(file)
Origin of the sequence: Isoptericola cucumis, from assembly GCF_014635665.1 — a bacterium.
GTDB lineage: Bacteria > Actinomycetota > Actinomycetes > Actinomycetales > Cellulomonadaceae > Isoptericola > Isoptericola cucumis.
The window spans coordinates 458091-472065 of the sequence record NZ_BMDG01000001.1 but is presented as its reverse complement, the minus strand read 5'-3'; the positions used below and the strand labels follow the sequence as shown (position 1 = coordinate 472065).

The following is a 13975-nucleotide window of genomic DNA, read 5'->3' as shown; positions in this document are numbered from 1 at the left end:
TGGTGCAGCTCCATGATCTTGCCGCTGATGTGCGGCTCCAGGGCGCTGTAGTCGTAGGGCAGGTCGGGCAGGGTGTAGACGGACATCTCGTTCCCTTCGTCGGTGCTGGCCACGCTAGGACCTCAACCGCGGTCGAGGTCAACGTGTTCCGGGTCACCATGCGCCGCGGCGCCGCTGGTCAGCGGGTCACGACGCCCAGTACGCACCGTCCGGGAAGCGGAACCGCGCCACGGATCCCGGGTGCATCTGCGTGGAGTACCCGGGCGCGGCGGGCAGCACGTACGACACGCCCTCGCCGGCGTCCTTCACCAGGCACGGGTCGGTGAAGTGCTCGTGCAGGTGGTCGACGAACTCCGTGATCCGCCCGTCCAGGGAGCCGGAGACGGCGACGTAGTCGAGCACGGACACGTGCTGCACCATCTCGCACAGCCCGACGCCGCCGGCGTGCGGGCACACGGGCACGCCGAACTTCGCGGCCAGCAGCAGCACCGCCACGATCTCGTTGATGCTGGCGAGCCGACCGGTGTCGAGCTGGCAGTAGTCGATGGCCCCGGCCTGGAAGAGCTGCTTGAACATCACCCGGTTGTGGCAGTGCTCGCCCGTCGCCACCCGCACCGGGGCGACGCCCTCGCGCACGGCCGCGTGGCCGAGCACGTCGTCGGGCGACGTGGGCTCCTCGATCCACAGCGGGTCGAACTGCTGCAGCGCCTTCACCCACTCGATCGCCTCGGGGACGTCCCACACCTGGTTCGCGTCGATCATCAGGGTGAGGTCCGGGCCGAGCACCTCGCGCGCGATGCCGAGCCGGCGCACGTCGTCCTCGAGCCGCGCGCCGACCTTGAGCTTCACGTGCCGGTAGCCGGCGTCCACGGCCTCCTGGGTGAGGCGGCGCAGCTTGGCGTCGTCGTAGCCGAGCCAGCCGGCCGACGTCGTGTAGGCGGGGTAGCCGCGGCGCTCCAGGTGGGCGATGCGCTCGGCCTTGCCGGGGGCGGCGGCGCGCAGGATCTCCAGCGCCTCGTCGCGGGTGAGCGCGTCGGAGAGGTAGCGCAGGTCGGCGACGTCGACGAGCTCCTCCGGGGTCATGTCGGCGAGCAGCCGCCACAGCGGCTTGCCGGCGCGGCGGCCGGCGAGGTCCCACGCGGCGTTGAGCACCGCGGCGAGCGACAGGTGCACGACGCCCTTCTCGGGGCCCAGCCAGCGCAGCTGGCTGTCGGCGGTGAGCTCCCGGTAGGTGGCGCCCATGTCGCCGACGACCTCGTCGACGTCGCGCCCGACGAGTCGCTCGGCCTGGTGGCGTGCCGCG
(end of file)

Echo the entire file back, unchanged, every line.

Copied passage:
Origin of the sequence: Isoptericola cucumis, from assembly GCF_014635665.1 — a bacterium.
GTDB lineage: Bacteria > Actinomycetota > Actinomycetes > Actinomycetales > Cellulomonadaceae > Isoptericola > Isoptericola cucumis.
The window spans coordinates 458091-472065 of the sequence record NZ_BMDG01000001.1 but is presented as its reverse complement, the minus strand read 5'-3'; the positions used below and the strand labels follow the sequence as shown (position 1 = coordinate 472065).

The following is a 13975-nucleotide window of genomic DNA, read 5'->3' as shown; positions in this document are numbered from 1 at the left end:
TGGTGCAGCTCCATGATCTTGCCGCTGATGTGCGGCTCCAGGGCGCTGTAGTCGTAGGGCAGGTCGGGCAGGGTGTAGACGGACATCTCGTTCCCTTCGTCGGTGCTGGCCACGCTAGGACCTCAACCGCGGTCGAGGTCAACGTGTTCCGGGTCACCATGCGCCGCGGCGCCGCTGGTCAGCGGGTCACGACGCCCAGTACGCACCGTCCGGGAAGCGGAACCGCGCCACGGATCCCGGGTGCATCTGCGTGGAGTACCCGGGCGCGGCGGGCAGCACGTACGACACGCCCTCGCCGGCGTCCTTCACCAGGCACGGGTCGGTGAAGTGCTCGTGCAGGTGGTCGACGAACTCCGTGATCCGCCCGTCCAGGGAGCCGGAGACGGCGACGTAGTCGAGCACGGACACGTGCTGCACCATCTCGCACAGCCCGACGCCGCCGGCGTGCGGGCACACGGGCACGCCGAACTTCGCGGCCAGCAGCAGCACCGCCACGATCTCGTTGATGCTGGCGAGCCGACCGGTGTCGAGCTGGCAGTAGTCGATGGCCCCGGCCTGGAAGAGCTGCTTGAACATCACCCGGTTGTGGCAGTGCTCGCCCGTCGCCACCCGCACCGGGGCGACGCCCTCGCGCACGGCCGCGTGGCCGAGCACGTCGTCGGGCGACGTGGGCTCCTCGATCCACAGCGGGTCGAACTGCTGCAGCGCCTTCACCCACTCGATCGCCTCGGGGACGTCCCACACCTGGTTCGCGTCGATCATCAGGGTGAGGTCCGGGCCGAGCACCTCGCGCGCGATGCCGAGCCGGCGCACGTCGTCCTCGAGCCGCGCGCCGACCTTGAGCTTCACGTGCCGGTAGCCGGCGTCCACGGCCTCCTGGGTGAGGCGGCGCAGCTTGGCGTCGTCGTAGCCGAGCCAGCCGGCCGACGTCGTGTAGGCGGGGTAGCCGCGGCGCTCCAGGTGGGCGATGCGCTCGGCCTTGCCGGGGGCGGCGGCGCGCAGGATCTCCAGCGCCTCGTCGCGGGTGAGCGCGTCGGAGAGGTAGCGCAGGTCGGCGACGTCGACGAGCTCCTCCGGGGTCATGTCGGCGAGCAGCCGCCACAGCGGCTTGCCGGCGCGGCGGCCGGCGAGGTCCCACGCGGCGTTGAGCACCGCGGCGAGCGACAGGTGCACGACGCCCTTCTCGGGGCCCAGCCAGCGCAGCTGGCTGTCGGCGGTGAGCTCCCGGTAGGTGGCGCCCATGTCGCCGACGACCTCGTCGACGTCGCGCCCGACGAGTCGCTCGGCCTGGTGGCGTGCCGCG